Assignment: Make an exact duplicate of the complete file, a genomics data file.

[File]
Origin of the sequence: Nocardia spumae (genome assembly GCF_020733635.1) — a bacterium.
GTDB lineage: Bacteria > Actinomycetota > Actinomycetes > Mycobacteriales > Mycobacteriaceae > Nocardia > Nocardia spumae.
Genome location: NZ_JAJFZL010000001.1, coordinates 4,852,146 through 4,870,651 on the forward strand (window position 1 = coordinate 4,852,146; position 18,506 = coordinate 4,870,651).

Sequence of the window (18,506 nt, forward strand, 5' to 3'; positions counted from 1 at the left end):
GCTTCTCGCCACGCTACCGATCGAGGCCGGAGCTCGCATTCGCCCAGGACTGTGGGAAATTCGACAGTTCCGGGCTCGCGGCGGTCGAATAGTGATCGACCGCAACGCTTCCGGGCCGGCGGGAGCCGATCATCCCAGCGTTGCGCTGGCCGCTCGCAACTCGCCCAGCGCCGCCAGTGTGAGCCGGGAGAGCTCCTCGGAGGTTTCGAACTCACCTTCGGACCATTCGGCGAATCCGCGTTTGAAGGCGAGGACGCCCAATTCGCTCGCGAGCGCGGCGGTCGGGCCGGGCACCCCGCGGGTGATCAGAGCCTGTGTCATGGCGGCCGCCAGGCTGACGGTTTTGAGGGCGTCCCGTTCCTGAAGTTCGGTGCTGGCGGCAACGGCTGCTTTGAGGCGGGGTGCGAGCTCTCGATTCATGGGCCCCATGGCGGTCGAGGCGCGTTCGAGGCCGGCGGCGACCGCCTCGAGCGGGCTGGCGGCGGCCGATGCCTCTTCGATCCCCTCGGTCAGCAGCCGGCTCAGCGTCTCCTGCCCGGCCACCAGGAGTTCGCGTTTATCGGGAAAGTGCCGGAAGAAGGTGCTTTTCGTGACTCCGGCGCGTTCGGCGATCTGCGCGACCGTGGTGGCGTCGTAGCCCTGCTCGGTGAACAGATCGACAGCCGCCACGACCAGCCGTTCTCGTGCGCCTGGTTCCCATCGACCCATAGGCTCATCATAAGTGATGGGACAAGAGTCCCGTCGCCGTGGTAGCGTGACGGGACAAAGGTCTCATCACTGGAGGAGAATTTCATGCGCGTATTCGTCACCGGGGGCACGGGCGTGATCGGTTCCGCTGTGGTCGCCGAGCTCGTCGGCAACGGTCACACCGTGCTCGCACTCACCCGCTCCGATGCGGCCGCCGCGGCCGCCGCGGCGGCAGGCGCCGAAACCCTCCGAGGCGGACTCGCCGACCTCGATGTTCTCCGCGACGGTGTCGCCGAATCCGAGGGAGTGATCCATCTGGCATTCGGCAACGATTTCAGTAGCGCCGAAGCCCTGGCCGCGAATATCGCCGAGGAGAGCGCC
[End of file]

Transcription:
Origin of the sequence: Nocardia spumae (genome assembly GCF_020733635.1) — a bacterium.
GTDB lineage: Bacteria > Actinomycetota > Actinomycetes > Mycobacteriales > Mycobacteriaceae > Nocardia > Nocardia spumae.
Genome location: NZ_JAJFZL010000001.1, coordinates 4,852,146 through 4,870,651 on the forward strand (window position 1 = coordinate 4,852,146; position 18,506 = coordinate 4,870,651).

Sequence of the window (18,506 nt, forward strand, 5' to 3'; positions counted from 1 at the left end):
GCTTCTCGCCACGCTACCGATCGAGGCCGGAGCTCGCATTCGCCCAGGACTGTGGGAAATTCGACAGTTCCGGGCTCGCGGCGGTCGAATAGTGATCGACCGCAACGCTTCCGGGCCGGCGGGAGCCGATCATCCCAGCGTTGCGCTGGCCGCTCGCAACTCGCCCAGCGCCGCCAGTGTGAGCCGGGAGAGCTCCTCGGAGGTTTCGAACTCACCTTCGGACCATTCGGCGAATCCGCGTTTGAAGGCGAGGACGCCCAATTCGCTCGCGAGCGCGGCGGTCGGGCCGGGCACCCCGCGGGTGATCAGAGCCTGTGTCATGGCGGCCGCCAGGCTGACGGTTTTGAGGGCGTCCCGTTCCTGAAGTTCGGTGCTGGCGGCAACGGCTGCTTTGAGGCGGGGTGCGAGCTCTCGATTCATGGGCCCCATGGCGGTCGAGGCGCGTTCGAGGCCGGCGGCGACCGCCTCGAGCGGGCTGGCGGCGGCCGATGCCTCTTCGATCCCCTCGGTCAGCAGCCGGCTCAGCGTCTCCTGCCCGGCCACCAGGAGTTCGCGTTTATCGGGAAAGTGCCGGAAGAAGGTGCTTTTCGTGACTCCGGCGCGTTCGGCGATCTGCGCGACCGTGGTGGCGTCGTAGCCCTGCTCGGTGAACAGATCGACAGCCGCCACGACCAGCCGTTCTCGTGCGCCTGGTTCCCATCGACCCATAGGCTCATCATAAGTGATGGGACAAGAGTCCCGTCGCCGTGGTAGCGTGACGGGACAAAGGTCTCATCACTGGAGGAGAATTTCATGCGCGTATTCGTCACCGGGGGCACGGGCGTGATCGGTTCCGCTGTGGTCGCCGAGCTCGTCGGCAACGGTCACACCGTGCTCGCACTCACCCGCTCCGATGCGGCCGCCGCGGCCGCCGCGGCGGCAGGCGCCGAAACCCTCCGAGGCGGACTCGCCGACCTCGATGTTCTCCGCGACGGTGTCGCCGAATCCGAGGGAGTGATCCATCTGGCATTCGGCAACGATTTCAGTAGCGCCGAAGCCCTGGCCGCGAATATCGCCGAGGAGAGCGCC